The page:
Microsoft confirms production of Surface 3 tablets will end in late 2016
After a couple of sites noted that stock of both Microsoft’s Surface 3 and Band 2 devices are seemingly in short supply in some places here in the U.S., Microsoft is confirming that production of the Surface 3 will end in December 2016.
What no one from Microsoft is saying officially is whether Microsoft plans to introduce successors to either the Surface 3 or Band 2 devices either some time this year or next.
As I noted a few months ago, sources have told me that Microsoft decided to postpone the delivery of its next version of Windows “Redstone” 2 until early 2017. Sources said at that time that officials decided to do so in order to line up a big-bang Surface hardware release with the next major release of Windows 10. I noted at that time that I didn’t know whether Microsoft planned to hold off on announcing any/all new Microsoft-branded devices until Spring 2017, or just the expected successors to the Surface Pro tablets and Surface Book laptops.
I still don’t know whether Microsoft will wait until next year to launch successors to the Surface 3 and Band 2. One of my sources recently said that Microsoft officials have gone back and forth as to when to introduce a Surface 3 successor.
Surface 3, Microsoft’s Atom-based tablet that started at $499when it was introduced in May 2015, was aimed at students, families and other budget-conscious users. Microsoft shipped Surface 3’s with Windows 8.1 but the devices were upgradable to Windows 10. Microsoft also introduced LTE versions of the Surface 3.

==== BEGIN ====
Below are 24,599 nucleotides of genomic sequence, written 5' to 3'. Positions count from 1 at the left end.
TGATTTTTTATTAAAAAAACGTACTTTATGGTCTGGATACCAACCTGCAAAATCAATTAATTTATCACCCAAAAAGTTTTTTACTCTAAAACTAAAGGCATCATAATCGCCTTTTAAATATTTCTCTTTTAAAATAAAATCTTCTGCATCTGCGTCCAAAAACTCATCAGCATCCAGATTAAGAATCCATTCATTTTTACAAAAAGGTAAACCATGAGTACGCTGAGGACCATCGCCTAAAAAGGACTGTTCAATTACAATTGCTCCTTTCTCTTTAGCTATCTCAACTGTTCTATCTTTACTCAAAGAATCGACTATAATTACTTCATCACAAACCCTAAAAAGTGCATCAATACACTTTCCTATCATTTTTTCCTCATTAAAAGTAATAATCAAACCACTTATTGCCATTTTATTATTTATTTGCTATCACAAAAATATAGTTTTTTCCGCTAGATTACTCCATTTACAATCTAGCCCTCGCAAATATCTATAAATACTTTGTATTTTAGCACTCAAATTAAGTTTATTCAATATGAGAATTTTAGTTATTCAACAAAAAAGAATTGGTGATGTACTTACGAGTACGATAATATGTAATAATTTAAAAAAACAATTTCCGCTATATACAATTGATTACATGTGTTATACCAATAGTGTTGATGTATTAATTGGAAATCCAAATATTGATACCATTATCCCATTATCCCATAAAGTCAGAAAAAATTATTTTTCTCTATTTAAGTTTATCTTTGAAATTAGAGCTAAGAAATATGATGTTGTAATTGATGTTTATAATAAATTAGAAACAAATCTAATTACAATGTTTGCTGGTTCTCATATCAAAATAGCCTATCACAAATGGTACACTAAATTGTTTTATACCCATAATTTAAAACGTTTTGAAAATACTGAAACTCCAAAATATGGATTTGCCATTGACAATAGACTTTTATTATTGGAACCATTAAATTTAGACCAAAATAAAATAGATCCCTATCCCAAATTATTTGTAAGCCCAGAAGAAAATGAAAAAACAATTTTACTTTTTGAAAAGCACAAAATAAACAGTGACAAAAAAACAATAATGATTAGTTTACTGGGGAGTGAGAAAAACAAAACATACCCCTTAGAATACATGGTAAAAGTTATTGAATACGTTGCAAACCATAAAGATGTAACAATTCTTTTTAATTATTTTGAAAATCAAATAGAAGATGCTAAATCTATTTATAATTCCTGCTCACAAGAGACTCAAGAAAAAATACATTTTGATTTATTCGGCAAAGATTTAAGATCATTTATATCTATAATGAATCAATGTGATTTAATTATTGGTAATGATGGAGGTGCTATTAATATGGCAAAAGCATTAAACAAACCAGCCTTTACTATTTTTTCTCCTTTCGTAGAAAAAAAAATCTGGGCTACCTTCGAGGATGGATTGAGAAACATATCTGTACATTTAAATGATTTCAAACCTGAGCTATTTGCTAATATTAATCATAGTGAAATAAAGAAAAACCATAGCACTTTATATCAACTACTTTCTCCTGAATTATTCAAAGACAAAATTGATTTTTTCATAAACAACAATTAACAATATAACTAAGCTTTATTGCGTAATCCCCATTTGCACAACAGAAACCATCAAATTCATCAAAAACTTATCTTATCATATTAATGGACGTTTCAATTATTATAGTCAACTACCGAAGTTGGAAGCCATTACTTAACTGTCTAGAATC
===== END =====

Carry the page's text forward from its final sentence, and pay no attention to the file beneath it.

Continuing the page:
Microsoft’s official statement about Surface 3, as provided by a spokesperson today, June 24:
“Since launching Surface 3 over a year ago, we have seen strong demand and satisfaction amongst our customers. Inventory is now limited, and by the end of December 2016, we will no longer manufacture Surface 3 devices.”
The Band 2, which Microsoft introduced last October, is the company’s second iteration of its fitness band. Quite a few of my readers have reported the Band 2 has split or ripped since they purchased it. Microsoft officials told me Microsoft’s policy is to replace any defective Band 2 devices, subject to normal conditions, as many times as necessary.
As to supplies of Band 2, Microsoft is recommending customers to check Microsoft Stores for stock, and won’t say when the company plans to discontinue manufacturing the devices. The statement from a company official:
“Supplies of Microsoft Band are currently limited, so we encourage customers to visit microsoftstore.com for all device needs.”
My Windows Weekly cohost Paul Thurrott wondered aloud today whether a Surface 3 successor (if one comes to market) might be synonymous with the rumored “Surface Phone”device that Microsoft is said to be readying for 2017. I’ve speculated publicly myself that “Surface Phone” could be more of a “Surface Mobile” device than yet another attempted head-to-head competitor with iPhones and Android phones. Hmm.
Regarding the Band, I don’t know what’s next for Microsoft there, but I haven’t heard any scuttlebutt about Microsoft exiting the first-party wearables market. I will be curious to see if and when a Band 3 arrives, whether it runs a Windows 10 variant, as the current Bands do not (they run firmware).
Currently, the only new Microsoft-branded device we know for sure will be out this holiday season is the recently introduced Xbox One